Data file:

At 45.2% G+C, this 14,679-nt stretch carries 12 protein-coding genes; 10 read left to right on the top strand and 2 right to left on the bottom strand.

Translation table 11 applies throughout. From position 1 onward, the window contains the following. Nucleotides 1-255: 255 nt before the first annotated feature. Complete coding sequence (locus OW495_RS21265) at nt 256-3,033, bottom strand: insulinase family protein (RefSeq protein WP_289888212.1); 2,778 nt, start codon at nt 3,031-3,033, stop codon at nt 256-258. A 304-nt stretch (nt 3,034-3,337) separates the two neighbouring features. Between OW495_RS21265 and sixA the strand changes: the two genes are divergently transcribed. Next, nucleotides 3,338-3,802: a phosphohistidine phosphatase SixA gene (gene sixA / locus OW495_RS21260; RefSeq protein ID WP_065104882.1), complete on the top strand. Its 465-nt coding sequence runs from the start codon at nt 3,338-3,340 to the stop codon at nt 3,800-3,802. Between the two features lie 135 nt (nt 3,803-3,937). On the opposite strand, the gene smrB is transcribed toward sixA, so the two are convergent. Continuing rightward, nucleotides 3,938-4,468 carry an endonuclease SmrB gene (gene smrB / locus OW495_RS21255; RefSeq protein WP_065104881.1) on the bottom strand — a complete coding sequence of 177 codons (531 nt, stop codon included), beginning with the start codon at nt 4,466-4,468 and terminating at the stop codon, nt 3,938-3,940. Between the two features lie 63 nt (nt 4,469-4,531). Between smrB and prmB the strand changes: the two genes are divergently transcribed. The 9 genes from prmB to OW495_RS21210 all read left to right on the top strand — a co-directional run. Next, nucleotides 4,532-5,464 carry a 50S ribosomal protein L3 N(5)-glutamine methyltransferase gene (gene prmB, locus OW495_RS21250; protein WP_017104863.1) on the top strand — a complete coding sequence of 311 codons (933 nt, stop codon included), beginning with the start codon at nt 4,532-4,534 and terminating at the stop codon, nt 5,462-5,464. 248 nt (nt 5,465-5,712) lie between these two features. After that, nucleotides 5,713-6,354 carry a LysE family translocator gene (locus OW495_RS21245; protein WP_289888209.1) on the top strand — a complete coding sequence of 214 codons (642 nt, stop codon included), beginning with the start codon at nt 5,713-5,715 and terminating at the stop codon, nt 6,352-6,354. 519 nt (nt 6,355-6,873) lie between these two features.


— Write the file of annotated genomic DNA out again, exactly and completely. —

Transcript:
At 45.2% G+C, this 14,679-nt stretch carries 12 protein-coding genes; 10 read left to right on the top strand and 2 right to left on the bottom strand.

Translation table 11 applies throughout. From position 1 onward, the window contains the following. Nucleotides 1-255: 255 nt before the first annotated feature. Complete coding sequence (locus OW495_RS21265) at nt 256-3,033, bottom strand: insulinase family protein (RefSeq protein WP_289888212.1); 2,778 nt, start codon at nt 3,031-3,033, stop codon at nt 256-258. A 304-nt stretch (nt 3,034-3,337) separates the two neighbouring features. Between OW495_RS21265 and sixA the strand changes: the two genes are divergently transcribed. Next, nucleotides 3,338-3,802: a phosphohistidine phosphatase SixA gene (gene sixA / locus OW495_RS21260; RefSeq protein ID WP_065104882.1), complete on the top strand. Its 465-nt coding sequence runs from the start codon at nt 3,338-3,340 to the stop codon at nt 3,800-3,802. Between the two features lie 135 nt (nt 3,803-3,937). On the opposite strand, the gene smrB is transcribed toward sixA, so the two are convergent. Continuing rightward, nucleotides 3,938-4,468 carry an endonuclease SmrB gene (gene smrB / locus OW495_RS21255; RefSeq protein WP_065104881.1) on the bottom strand — a complete coding sequence of 177 codons (531 nt, stop codon included), beginning with the start codon at nt 4,466-4,468 and terminating at the stop codon, nt 3,938-3,940. Between the two features lie 63 nt (nt 4,469-4,531). Between smrB and prmB the strand changes: the two genes are divergently transcribed. The 9 genes from prmB to OW495_RS21210 all read left to right on the top strand — a co-directional run. Next, nucleotides 4,532-5,464 carry a 50S ribosomal protein L3 N(5)-glutamine methyltransferase gene (gene prmB, locus OW495_RS21250; protein WP_017104863.1) on the top strand — a complete coding sequence of 311 codons (933 nt, stop codon included), beginning with the start codon at nt 4,532-4,534 and terminating at the stop codon, nt 5,462-5,464. 248 nt (nt 5,465-5,712) lie between these two features. After that, nucleotides 5,713-6,354 carry a LysE family translocator gene (locus OW495_RS21245; protein WP_289888209.1) on the top strand — a complete coding sequence of 214 codons (642 nt, stop codon included), beginning with the start codon at nt 5,713-5,715 and terminating at the stop codon, nt 6,352-6,354. 519 nt (nt 6,355-6,873) lie between these two features.